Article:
Kitten with Sensitive Stomach

Question

What dry food options do you have for a kitten (9 months old) who may need a sensitive stomach formula, due to recurrent diarrhea? Have tried Iams, Blue Buffalo, and Purina Nurture. Have also tried putting a dried pumpkin supplement in with a little bit of pate. I was hoping we could just get by until they could be transitioned off of kitten food, but one of our ragdolls just can’t seem to tolerate food some days. Thank you for any suggestions.

Answer

We have many options here at the store. Most of our dry cat foods are going to be all life stages, which means you can feed them to kittens, cats, and seniors. I would recommend trying something with limited ingredients. Natural Balance has a Duck, Salmon or Chicken formula and those are single source protein formulas. It has a very basic ingredient panel, which can help you determine if it is a certain protein that is causing the loose stools. You could also take a look at Fromm, another all life stage food, there are many more protein options in this food that you could try.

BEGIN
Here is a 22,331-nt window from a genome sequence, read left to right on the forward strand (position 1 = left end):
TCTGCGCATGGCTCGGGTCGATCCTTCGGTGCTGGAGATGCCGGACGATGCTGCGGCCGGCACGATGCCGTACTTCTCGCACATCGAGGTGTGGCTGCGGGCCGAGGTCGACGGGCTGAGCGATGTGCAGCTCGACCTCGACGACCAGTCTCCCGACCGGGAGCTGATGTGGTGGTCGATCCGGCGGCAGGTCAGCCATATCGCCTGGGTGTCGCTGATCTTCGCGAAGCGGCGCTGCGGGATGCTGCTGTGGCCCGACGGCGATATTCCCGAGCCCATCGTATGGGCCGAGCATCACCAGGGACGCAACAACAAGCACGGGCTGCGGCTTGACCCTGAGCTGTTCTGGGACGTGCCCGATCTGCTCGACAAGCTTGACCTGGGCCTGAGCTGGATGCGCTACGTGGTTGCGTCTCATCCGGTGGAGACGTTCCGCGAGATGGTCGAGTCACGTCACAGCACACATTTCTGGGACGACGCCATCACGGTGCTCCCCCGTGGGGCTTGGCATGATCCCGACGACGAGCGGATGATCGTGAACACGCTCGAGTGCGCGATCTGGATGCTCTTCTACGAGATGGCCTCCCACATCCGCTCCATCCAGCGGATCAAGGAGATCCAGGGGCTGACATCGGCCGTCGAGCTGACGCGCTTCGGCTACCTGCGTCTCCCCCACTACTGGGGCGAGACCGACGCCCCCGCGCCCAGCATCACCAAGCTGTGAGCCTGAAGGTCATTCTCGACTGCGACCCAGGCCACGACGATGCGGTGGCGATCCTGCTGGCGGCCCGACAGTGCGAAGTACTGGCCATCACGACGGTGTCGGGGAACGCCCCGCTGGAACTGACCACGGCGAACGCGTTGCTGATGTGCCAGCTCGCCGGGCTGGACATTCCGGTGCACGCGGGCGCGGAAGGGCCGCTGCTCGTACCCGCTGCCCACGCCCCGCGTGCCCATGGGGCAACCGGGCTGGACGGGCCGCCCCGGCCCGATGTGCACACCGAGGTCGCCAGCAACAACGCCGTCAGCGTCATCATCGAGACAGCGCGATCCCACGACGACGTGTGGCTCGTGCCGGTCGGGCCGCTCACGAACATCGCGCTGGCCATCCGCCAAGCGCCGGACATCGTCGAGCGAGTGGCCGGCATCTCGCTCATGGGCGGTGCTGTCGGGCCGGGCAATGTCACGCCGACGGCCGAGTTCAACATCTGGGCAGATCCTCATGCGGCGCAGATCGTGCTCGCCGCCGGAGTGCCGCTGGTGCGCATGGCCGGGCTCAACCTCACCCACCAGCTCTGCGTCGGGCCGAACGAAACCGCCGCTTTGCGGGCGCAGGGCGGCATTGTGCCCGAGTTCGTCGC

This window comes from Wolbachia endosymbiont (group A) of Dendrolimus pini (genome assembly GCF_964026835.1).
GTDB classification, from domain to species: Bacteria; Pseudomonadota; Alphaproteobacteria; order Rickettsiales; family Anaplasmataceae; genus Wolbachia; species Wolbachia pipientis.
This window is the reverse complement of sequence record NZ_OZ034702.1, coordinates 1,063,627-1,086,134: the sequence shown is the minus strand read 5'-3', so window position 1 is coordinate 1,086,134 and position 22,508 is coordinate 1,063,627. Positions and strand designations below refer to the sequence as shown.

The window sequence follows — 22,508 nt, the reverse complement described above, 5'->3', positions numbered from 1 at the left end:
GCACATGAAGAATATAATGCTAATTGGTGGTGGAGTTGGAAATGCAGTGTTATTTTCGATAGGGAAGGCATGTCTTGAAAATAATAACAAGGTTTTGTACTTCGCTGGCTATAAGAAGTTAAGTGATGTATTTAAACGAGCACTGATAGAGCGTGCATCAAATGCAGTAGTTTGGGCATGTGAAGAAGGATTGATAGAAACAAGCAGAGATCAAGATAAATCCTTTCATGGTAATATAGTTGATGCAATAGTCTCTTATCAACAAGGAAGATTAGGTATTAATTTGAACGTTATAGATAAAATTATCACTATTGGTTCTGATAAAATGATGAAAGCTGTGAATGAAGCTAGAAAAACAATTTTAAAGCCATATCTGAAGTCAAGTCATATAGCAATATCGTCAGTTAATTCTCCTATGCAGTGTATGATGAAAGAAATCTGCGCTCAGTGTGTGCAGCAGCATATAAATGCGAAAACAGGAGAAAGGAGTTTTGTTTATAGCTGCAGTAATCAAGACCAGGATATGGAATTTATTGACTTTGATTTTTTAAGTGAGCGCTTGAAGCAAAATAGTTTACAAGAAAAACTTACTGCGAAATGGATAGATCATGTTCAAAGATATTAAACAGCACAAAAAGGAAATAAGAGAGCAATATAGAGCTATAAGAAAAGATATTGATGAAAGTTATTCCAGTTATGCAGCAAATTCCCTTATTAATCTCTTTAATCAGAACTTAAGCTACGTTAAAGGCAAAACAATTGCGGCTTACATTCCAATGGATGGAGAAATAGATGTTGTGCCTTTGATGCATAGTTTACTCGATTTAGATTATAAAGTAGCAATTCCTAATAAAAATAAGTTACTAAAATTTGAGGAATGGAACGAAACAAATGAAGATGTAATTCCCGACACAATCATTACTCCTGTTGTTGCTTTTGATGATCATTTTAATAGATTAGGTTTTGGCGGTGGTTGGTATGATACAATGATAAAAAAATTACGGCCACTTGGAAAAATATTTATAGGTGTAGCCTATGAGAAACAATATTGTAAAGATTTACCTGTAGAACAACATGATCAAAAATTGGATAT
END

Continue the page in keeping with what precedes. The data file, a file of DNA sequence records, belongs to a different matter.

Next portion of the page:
Maybe trying a protein that your kitten hasn’t had before might be beneficial–some cats just can’t handle certain proteins. Whatever food you try, do a slow transition and give your cat at least a month on the new food to see if it helps.

A probiotic will be very beneficial for your cat as well. We sell several brands, but make sure that it has beneficial bacteria (we sell other digestive supplements that do not contain probiotics). Gentle Digest from Ark Naturals or Digestive Enzymes Plus Probiotics from Naturvet are both good options. Your cat’s digestive tract might not have enough beneficial bacteria for it to handle even a mild food. Reseeding the good bacteria in its digestive system should help if there is not an underlying health condition.

Pumpkin is what we would usually recommend to help firm them up–you could try the wet pumpkin that we have at the store. Give your cat a tablespoon of wet pumpkin per 10lbs of body weight for three-five days.

Finally– you might want to consult your veterinarian to rule out any medical issues.

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